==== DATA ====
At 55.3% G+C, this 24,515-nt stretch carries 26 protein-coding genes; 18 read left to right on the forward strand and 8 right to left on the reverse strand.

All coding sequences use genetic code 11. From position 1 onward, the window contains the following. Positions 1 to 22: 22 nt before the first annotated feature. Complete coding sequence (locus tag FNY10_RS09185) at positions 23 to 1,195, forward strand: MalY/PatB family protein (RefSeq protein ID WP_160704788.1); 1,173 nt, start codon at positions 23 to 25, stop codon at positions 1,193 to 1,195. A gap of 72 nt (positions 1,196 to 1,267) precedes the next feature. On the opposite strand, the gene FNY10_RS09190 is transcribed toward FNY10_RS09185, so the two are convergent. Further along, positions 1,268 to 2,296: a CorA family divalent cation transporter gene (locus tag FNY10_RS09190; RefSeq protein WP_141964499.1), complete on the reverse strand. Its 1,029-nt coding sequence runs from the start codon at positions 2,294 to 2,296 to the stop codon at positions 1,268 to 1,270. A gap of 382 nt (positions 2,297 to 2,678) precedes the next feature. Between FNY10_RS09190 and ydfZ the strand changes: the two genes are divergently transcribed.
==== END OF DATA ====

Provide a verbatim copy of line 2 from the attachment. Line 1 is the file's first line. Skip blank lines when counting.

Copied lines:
All coding sequences use genetic code 11. From position 1 onward, the window contains the following. Positions 1 to 22: 22 nt before the first annotated feature. Complete coding sequence (locus tag FNY10_RS09185) at positions 23 to 1,195, forward strand: MalY/PatB family protein (RefSeq protein ID WP_160704788.1); 1,173 nt, start codon at positions 23 to 25, stop codon at positions 1,193 to 1,195. A gap of 72 nt (positions 1,196 to 1,267) precedes the next feature. On the opposite strand, the gene FNY10_RS09190 is transcribed toward FNY10_RS09185, so the two are convergent. Further along, positions 1,268 to 2,296: a CorA family divalent cation transporter gene (locus tag FNY10_RS09190; RefSeq protein WP_141964499.1), complete on the reverse strand. Its 1,029-nt coding sequence runs from the start codon at positions 2,294 to 2,296 to the stop codon at positions 1,268 to 1,270. A gap of 382 nt (positions 2,297 to 2,678) precedes the next feature. Between FNY10_RS09190 and ydfZ the strand changes: the two genes are divergently transcribed.